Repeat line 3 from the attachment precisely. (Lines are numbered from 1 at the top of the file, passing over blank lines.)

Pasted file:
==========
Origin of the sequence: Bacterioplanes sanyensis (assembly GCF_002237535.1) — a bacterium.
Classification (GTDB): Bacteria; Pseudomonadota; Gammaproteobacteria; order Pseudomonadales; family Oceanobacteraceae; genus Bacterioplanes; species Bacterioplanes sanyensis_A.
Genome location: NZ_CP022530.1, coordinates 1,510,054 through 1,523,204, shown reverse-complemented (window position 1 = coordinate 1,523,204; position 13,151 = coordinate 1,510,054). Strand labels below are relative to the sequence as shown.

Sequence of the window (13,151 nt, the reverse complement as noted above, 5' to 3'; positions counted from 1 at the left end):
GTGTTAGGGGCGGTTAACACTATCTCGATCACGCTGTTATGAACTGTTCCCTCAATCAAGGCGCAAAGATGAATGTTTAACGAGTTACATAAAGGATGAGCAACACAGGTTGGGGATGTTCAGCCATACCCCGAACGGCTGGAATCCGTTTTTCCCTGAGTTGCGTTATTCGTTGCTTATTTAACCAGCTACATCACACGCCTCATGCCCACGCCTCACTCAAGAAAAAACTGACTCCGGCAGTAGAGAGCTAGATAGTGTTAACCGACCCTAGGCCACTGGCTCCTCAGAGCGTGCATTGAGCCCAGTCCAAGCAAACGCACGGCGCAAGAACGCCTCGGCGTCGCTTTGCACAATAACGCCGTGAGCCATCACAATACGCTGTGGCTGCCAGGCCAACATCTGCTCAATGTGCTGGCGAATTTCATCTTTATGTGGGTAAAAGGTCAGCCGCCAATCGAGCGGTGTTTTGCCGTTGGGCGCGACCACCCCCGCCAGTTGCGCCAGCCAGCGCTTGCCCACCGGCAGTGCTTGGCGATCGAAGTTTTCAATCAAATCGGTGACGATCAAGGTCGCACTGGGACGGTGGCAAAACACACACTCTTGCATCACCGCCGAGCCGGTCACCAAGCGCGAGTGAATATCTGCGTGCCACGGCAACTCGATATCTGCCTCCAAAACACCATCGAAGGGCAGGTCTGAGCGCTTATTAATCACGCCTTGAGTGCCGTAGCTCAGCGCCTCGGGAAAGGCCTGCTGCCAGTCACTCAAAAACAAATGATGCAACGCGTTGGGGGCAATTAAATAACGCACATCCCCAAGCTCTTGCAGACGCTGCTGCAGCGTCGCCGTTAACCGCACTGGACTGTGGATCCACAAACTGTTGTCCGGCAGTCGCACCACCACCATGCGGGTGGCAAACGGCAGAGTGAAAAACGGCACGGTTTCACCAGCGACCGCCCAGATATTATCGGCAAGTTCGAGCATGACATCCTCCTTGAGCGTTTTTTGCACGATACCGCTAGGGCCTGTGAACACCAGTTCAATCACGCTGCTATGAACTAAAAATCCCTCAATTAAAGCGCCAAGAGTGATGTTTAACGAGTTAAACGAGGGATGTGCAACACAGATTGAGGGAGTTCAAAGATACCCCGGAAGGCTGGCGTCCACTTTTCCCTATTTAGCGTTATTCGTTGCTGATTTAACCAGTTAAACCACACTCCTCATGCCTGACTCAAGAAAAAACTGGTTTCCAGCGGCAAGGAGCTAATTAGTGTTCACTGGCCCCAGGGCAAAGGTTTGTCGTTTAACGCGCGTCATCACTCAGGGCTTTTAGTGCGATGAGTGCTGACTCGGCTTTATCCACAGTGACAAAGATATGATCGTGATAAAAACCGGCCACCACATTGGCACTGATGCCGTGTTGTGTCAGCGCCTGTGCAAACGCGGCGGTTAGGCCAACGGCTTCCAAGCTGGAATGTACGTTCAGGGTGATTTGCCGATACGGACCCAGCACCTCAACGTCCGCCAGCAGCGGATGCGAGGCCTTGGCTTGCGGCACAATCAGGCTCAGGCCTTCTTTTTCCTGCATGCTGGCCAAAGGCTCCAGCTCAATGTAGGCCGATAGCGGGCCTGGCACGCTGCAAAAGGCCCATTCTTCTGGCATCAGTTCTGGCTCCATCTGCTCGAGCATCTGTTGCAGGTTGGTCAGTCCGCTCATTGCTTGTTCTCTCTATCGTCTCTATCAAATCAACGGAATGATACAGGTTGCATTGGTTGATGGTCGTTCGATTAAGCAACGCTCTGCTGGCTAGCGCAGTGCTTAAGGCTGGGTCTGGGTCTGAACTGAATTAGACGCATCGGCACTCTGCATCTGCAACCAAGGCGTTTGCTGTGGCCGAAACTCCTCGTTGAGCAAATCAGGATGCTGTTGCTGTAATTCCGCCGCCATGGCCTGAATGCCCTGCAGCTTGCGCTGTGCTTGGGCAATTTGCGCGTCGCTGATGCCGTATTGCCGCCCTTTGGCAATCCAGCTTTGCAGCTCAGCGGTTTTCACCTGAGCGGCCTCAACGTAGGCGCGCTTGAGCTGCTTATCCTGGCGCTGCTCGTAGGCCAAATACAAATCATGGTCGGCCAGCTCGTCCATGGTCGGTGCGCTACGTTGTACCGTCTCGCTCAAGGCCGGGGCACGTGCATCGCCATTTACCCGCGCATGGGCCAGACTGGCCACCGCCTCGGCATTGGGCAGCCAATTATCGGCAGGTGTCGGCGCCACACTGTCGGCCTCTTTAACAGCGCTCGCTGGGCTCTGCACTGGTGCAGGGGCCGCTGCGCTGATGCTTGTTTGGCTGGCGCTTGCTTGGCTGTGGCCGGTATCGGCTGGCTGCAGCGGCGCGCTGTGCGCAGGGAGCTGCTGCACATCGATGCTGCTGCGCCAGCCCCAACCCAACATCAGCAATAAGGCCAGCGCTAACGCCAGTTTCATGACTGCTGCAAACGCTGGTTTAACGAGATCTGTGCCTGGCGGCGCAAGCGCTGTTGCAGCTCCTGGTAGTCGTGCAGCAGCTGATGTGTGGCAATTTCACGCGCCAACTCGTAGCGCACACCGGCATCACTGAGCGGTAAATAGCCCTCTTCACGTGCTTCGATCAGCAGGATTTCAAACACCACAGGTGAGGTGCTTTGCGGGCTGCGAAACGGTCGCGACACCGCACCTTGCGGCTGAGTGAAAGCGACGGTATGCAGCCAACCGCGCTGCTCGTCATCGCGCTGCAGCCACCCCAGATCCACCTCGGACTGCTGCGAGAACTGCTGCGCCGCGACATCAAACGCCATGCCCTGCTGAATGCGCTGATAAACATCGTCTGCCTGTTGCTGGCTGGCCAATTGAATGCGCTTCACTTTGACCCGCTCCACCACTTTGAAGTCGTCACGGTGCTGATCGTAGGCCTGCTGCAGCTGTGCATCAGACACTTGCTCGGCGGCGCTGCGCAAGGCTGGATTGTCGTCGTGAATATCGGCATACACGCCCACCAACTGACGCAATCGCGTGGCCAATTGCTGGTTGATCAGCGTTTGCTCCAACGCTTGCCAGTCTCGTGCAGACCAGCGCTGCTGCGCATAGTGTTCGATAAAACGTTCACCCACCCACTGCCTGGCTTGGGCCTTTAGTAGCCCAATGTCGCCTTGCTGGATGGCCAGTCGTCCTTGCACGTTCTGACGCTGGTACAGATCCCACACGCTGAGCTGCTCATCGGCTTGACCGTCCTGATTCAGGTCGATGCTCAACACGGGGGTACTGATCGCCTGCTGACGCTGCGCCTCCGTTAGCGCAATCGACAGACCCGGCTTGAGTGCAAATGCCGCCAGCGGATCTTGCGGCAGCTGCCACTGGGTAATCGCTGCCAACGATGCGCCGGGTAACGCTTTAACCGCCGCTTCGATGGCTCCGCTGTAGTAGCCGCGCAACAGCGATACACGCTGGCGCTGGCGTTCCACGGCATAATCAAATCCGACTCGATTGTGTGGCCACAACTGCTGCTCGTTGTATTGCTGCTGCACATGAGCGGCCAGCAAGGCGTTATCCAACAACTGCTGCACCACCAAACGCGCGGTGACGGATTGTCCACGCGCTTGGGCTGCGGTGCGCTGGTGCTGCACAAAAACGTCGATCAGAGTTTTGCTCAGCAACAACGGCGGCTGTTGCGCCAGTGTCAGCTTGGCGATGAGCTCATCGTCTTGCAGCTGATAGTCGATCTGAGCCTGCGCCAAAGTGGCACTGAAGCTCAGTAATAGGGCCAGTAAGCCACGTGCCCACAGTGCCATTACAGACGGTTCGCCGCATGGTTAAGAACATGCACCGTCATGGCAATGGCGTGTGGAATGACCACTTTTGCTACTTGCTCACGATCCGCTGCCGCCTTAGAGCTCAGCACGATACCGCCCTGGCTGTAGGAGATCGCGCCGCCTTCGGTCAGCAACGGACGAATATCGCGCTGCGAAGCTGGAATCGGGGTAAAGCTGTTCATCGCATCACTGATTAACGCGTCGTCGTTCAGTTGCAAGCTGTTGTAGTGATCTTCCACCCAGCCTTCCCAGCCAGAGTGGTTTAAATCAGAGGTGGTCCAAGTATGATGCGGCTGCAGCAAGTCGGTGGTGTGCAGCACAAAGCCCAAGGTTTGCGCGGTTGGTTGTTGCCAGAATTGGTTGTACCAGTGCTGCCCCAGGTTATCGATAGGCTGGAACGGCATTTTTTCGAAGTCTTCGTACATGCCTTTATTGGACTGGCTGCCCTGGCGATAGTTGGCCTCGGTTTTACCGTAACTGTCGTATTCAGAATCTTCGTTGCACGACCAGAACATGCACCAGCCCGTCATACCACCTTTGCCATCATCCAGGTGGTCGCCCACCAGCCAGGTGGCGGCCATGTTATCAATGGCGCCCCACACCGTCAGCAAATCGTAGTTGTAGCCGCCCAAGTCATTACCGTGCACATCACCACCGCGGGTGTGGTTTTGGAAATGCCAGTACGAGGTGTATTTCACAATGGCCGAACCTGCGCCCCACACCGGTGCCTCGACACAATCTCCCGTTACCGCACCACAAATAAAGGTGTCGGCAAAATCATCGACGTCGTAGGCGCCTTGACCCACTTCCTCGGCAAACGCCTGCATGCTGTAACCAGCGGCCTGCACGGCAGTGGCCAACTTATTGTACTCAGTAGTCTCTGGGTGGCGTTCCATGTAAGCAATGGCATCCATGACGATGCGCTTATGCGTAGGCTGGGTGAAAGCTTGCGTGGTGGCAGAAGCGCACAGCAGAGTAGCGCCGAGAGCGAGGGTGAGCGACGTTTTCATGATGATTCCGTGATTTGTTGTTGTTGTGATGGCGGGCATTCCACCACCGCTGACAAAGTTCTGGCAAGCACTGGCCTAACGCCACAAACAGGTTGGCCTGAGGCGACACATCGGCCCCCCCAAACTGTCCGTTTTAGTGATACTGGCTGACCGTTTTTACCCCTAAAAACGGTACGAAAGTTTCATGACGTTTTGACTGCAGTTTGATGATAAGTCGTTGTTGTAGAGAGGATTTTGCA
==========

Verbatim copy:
Genome location: NZ_CP022530.1, coordinates 1,510,054 through 1,523,204, shown reverse-complemented (window position 1 = coordinate 1,523,204; position 13,151 = coordinate 1,510,054). Strand labels below are relative to the sequence as shown.